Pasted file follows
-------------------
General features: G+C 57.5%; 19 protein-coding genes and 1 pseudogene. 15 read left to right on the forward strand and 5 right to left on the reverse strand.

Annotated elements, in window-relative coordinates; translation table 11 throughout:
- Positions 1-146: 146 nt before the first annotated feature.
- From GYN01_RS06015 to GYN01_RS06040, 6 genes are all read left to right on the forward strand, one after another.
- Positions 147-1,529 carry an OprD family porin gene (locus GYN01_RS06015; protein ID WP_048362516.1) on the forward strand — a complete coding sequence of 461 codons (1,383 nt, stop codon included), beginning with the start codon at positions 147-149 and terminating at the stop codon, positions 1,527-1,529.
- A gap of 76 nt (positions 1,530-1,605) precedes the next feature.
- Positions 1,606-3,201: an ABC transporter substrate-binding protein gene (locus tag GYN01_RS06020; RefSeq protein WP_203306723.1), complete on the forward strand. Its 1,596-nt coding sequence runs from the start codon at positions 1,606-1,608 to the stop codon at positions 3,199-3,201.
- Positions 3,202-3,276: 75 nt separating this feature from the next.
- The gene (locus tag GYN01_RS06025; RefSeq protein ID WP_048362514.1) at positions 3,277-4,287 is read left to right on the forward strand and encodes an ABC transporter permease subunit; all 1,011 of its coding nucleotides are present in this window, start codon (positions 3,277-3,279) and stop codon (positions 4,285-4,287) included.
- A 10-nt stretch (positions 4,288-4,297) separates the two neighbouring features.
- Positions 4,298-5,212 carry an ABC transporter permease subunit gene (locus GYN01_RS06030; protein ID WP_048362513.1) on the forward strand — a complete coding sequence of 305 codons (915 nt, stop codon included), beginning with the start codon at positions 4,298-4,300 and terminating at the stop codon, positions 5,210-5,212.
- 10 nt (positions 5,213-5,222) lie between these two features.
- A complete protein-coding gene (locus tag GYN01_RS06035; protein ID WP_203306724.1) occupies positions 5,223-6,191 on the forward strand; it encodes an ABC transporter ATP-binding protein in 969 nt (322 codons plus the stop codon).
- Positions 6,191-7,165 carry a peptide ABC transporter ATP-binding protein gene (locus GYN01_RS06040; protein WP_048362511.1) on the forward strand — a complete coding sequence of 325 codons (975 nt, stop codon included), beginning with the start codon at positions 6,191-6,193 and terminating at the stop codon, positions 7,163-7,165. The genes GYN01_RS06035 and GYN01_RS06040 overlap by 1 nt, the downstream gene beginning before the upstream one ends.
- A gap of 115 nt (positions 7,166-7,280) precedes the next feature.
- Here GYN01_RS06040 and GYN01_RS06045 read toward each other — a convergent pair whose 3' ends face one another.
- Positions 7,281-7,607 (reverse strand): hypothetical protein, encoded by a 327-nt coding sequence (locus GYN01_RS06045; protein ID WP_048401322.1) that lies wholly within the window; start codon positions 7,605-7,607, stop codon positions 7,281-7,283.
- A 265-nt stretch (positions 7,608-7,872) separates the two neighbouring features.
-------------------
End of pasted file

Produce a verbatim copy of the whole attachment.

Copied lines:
General features: G+C 57.5%; 19 protein-coding genes and 1 pseudogene. 15 read left to right on the forward strand and 5 right to left on the reverse strand.

Annotated elements, in window-relative coordinates; translation table 11 throughout:
- Positions 1-146: 146 nt before the first annotated feature.
- From GYN01_RS06015 to GYN01_RS06040, 6 genes are all read left to right on the forward strand, one after another.
- Positions 147-1,529 carry an OprD family porin gene (locus GYN01_RS06015; protein ID WP_048362516.1) on the forward strand — a complete coding sequence of 461 codons (1,383 nt, stop codon included), beginning with the start codon at positions 147-149 and terminating at the stop codon, positions 1,527-1,529.
- A gap of 76 nt (positions 1,530-1,605) precedes the next feature.
- Positions 1,606-3,201: an ABC transporter substrate-binding protein gene (locus tag GYN01_RS06020; RefSeq protein WP_203306723.1), complete on the forward strand. Its 1,596-nt coding sequence runs from the start codon at positions 1,606-1,608 to the stop codon at positions 3,199-3,201.
- Positions 3,202-3,276: 75 nt separating this feature from the next.
- The gene (locus tag GYN01_RS06025; RefSeq protein ID WP_048362514.1) at positions 3,277-4,287 is read left to right on the forward strand and encodes an ABC transporter permease subunit; all 1,011 of its coding nucleotides are present in this window, start codon (positions 3,277-3,279) and stop codon (positions 4,285-4,287) included.
- A 10-nt stretch (positions 4,288-4,297) separates the two neighbouring features.
- Positions 4,298-5,212 carry an ABC transporter permease subunit gene (locus GYN01_RS06030; protein ID WP_048362513.1) on the forward strand — a complete coding sequence of 305 codons (915 nt, stop codon included), beginning with the start codon at positions 4,298-4,300 and terminating at the stop codon, positions 5,210-5,212.
- 10 nt (positions 5,213-5,222) lie between these two features.
- A complete protein-coding gene (locus tag GYN01_RS06035; protein ID WP_203306724.1) occupies positions 5,223-6,191 on the forward strand; it encodes an ABC transporter ATP-binding protein in 969 nt (322 codons plus the stop codon).
- Positions 6,191-7,165 carry a peptide ABC transporter ATP-binding protein gene (locus GYN01_RS06040; protein WP_048362511.1) on the forward strand — a complete coding sequence of 325 codons (975 nt, stop codon included), beginning with the start codon at positions 6,191-6,193 and terminating at the stop codon, positions 7,163-7,165. The genes GYN01_RS06035 and GYN01_RS06040 overlap by 1 nt, the downstream gene beginning before the upstream one ends.
- A gap of 115 nt (positions 7,166-7,280) precedes the next feature.
- Here GYN01_RS06040 and GYN01_RS06045 read toward each other — a convergent pair whose 3' ends face one another.
- Positions 7,281-7,607 (reverse strand): hypothetical protein, encoded by a 327-nt coding sequence (locus GYN01_RS06045; protein ID WP_048401322.1) that lies wholly within the window; start codon positions 7,605-7,607, stop codon positions 7,281-7,283.
- A 265-nt stretch (positions 7,608-7,872) separates the two neighbouring features.